1. Well done! Deo gratias for Caroline.

    One point:

    The Church, doesn’t call homosexual orientation a sin but an ‘objective, instrinsic moral disorder’.

    It is important the Catechism isn’t ‘spun’ on that point nor that it is overlooked.

    It is there for a reason and a good one at that. It isn’t there to demean homosexuals but to state the Truth that the homosexual orientation is a disordered aspect of our human nature.

    If you don’t mind me saying so, the rejection of that truth is the reason why these Masses have become so flamboyant and so obviously rejecting the Church’s message on chastity. What it is is not a celebration of Christ’s Sacrifice, but a celebration of ‘diverse’ sexualities and genders.

    For the Church’s message on marriage to be clear, as you say, these Masses must either change or be stopped.

  2. Sorry, this is more a comment for Fr Tim Finnegan’s blog but you seem to have to have some sort of google ID – which I don’t know how to get. having wathched the video I’m not sure what the issue is – why can’t a transgender man read the bidding prayers?

    1. I think it was the wording of the prayers themselves that were very unhelpful.

      Laurence – yes I know that homosexual orientation is an intrinsic disorder and I am happy to accept and acknowledge that point.

      The problem is, as you know, that many many people misunderstand what this means and find it offensive. Now the truth must not be hidden simply because it is offensive to some BUT when this comes up, I tend to explain that the Catechism is couched in theological and philosophical language as it is a teaching document. What the phrase morally disordered means, as I understand, is applying the principles of natural law, which isn’t as some people understand simply looking at nature (hence we get given examples of homosexual primates) but looking at what our bodies are “ordered towards” and that is not homosexual tendencies.

      That explanation detracted somewhat from the point I was trying to make, so I omitted it. Though I accept you are sceptical of spin, I do think it is very important to stress that the orientation is not in itself sinful, it is the acting out of it. But then again we all have temptations with which we struggle.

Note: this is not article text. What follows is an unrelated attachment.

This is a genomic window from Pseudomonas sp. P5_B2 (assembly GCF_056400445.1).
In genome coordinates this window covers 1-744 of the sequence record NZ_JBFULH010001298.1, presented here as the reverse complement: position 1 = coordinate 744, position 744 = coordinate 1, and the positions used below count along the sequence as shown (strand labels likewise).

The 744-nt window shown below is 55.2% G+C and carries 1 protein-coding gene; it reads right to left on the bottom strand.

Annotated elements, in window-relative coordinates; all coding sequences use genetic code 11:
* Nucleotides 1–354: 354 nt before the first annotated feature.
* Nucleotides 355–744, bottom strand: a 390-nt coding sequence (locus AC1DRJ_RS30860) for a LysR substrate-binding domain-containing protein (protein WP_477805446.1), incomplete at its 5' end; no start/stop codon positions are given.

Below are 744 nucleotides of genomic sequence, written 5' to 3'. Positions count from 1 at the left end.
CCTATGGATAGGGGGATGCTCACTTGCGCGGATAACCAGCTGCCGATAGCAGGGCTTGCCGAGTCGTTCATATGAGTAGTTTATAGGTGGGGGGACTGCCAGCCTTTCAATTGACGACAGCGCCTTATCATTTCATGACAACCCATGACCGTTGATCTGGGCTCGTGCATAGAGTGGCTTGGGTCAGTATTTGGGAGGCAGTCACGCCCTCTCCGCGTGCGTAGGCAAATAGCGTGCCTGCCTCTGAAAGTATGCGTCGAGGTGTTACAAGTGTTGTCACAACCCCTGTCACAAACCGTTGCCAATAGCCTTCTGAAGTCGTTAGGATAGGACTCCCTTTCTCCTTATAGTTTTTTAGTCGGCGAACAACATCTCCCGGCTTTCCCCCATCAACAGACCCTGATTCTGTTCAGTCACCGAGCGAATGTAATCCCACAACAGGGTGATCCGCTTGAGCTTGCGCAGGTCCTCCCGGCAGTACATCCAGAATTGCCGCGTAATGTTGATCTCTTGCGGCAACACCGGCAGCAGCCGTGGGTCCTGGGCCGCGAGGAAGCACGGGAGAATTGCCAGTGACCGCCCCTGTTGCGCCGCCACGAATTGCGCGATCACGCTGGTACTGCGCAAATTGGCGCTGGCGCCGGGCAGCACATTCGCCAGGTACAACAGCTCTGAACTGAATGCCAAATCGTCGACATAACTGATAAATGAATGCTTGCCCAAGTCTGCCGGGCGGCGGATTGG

Objectively speaking, why build an identity or a lifestyle, if you area Catholic around something you are struggling with? Would we have Masses for those who are tempted to theft, with the bidding prayers read by folk in stripy jumpers with masks and swag bags? Whilst that is a ludicrous example, you can obviously see the analogy. I guess the difference is that homosexual orientation is quite rightly not a criminal offence and it tends to hurt oneself the most, although the rights movement is having a negative impact upon society, given the potential effect upon marriage. I suppose we forget the power of sexual attraction which can drive people to allsorts. The perception is that the Church is obsessed with sex. We aren’t but we recognise that it’s the easiest and most common way that people get themselves into trouble.

  3. “Would we have Masses for those who are tempted to theft, with the bidding prayers read by folk in stripy jumpers with masks and swag bags?”

    My thoughts exactly! (Slightly envious you got there first!)

  4. It is a scandal and it should be cutailed or stopped outright. It hurts faithful Catholics struggling, it embarrasses traditional Catholics and it paints a picture of a Church that confuses and appears to be in the throws of some internal debate on the moral stauts of particular actions when it is not. Great posts. Keep up good work.

    PS You may find this interesting.

  5. I will never understand what some LGBT groups see in catholicism. If you don’t believe in them, I can’t imagine why they should bother trying to believe in you.

  6. Caroline

    An excellent post,

    Now you mention “examples of homosexual primates” now this is rather interesting, how do we know if animals are homosexual?

    Yes, lots of animals have been declared to be homosexual, but I am interested in the reasoning used to deduce that they are homosexual.